13. Giggles, not belly laughs, come frequently, and it’ll help if viewers love U.K. comics.
  14. Like Moore’s modus, Shamir’s stroll is sloppy, but his willingness to tip sacred cows is truly courageous.
  15. Drooling fanboys and "Buffy"-loving academics are sure to go wild — not that there’s anything wrong with that…right? Stoker is a gorgeous wank job; just prepare to hate yourself for loving it.
  16. Adams gets a delectable onscreen partner in Justin Timberlake as a novice scout who takes an interest in Mickey. Even the old half-naked-moonlight-swim gambit feels fresh with these two involved.
  17. Too much of the movie feels predestined - down to the rainstorm on opening day - and subplots involving budding romance end up forcing what's implicit. Crowe, meanwhile, still can't stop abusing his vinyl collection; the aural wallpapering of Bob Dylan, Cat Stevens and others will surely please postboomer fans who haven't quite gotten the hang of silence.
  18. The film develops into a sweet, surprisingly persuasive comedy about friends transitioning into family.
  19. It's almost worth wading through the wearisome setup to get to the fun stuff. But there is a reason fast-forward buttons were invented.
  20. Third times are rarely charms in the movies, much less fourth go-rounds, and it takes more than ho-hum 3-D and video-game-ready action sequences to liven up diminishing returns
  21. All Turbo does is give Reynolds, Paul Giamatti, Samuel L. Jackson and Snoop Dogg the easiest paychecks they’ll ever make, and its corporate overlords the chance to sell a few toys.
  22. We've come to expect diminishing returns from the once-promising Mexican director who then gave the world "Babel," but the combination of wallowing humanistic-cinema overkill and outright ridiculousness he lays out here represents a new low. Biutiful is not a tragedy. It's a straight-up travesty.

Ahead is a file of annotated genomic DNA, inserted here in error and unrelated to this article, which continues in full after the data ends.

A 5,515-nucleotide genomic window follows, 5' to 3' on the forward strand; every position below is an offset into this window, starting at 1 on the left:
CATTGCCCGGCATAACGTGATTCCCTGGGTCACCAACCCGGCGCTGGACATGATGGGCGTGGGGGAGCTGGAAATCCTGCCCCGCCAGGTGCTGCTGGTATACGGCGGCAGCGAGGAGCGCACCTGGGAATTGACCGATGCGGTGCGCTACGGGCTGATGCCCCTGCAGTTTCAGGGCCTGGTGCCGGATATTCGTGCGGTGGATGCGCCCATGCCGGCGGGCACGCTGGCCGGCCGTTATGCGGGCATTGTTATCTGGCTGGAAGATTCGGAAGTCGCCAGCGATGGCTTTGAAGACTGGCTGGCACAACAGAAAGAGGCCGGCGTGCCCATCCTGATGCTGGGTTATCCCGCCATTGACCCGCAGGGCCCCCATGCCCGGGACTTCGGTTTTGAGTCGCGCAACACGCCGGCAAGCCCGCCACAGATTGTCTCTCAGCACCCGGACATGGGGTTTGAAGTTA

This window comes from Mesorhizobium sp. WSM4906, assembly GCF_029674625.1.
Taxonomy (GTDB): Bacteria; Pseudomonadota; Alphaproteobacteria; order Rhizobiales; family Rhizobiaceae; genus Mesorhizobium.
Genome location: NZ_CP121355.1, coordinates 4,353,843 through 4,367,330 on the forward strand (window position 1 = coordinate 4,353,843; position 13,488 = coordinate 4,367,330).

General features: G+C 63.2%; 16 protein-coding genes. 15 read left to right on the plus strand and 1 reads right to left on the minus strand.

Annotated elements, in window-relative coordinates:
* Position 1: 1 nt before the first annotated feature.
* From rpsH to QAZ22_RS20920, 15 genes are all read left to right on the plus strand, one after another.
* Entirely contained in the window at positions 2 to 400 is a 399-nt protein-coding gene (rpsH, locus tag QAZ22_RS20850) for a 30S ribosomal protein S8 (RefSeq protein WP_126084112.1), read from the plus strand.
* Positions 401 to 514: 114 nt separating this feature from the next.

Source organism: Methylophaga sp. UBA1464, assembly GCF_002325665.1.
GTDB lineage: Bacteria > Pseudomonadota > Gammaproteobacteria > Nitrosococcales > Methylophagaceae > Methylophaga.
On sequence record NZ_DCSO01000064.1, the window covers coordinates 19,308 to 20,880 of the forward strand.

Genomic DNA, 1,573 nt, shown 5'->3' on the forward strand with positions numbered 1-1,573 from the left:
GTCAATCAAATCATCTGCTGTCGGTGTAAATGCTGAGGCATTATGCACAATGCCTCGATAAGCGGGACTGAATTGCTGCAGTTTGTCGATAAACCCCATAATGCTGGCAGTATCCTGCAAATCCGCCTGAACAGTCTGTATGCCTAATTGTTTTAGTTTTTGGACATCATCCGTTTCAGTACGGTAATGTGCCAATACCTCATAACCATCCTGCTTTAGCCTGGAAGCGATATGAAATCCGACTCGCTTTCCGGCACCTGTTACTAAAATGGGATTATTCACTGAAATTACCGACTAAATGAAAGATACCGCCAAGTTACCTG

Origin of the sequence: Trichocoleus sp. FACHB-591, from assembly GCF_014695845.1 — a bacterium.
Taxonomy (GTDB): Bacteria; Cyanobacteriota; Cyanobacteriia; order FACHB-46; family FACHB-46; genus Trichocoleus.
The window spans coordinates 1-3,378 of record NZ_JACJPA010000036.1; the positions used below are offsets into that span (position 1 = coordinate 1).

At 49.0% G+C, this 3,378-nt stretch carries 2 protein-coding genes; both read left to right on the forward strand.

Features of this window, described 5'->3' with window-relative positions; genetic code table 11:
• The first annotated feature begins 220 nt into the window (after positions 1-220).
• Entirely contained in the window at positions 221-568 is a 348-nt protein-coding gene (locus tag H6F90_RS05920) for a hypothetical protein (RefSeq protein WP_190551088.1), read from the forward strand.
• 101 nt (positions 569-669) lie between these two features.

23. Even the stoniest face will crack when Aladeen sums up our cultural moment in a rousing, uproarious climactic speech worthy of both Chaplin and Team America.
    • 58 Metascore
    • 40 Critic Score
    Despite the attention the film pays to the divide between the man as the ungainly, loving second-gen immigrant versus the boozy provocateur, it's not a portrait of much psychological depth.
  24. Ed Harris is a performer made for Westerns, and he’s perfectly utilized in debuting director Michael Berry’s middling if still very watchable modern-day oater as Roy.
  25. The closer we get to a climax (and the more that absurd reversals keep getting piled on), the less effective Dupontel’s brutish charisma is in keeping things interesting and afloat. You pray the next he-man outing makes better use of his presence.
    • 58 Metascore
    • 40 Critic Score
    You brace for a certain amount of hand-wringing, lip-biting and pinup posing aimed at middle-schoolers; given the way that Eclipse initially suggests a potential for reaching beyond a preteen audience, you just wish the beefcake and cheese didn’t eventually overshadow its better qualities.
  26. Dropping on top of the heap is Lucky McKee's barely competent domestic thriller, bound to make you groan more than think.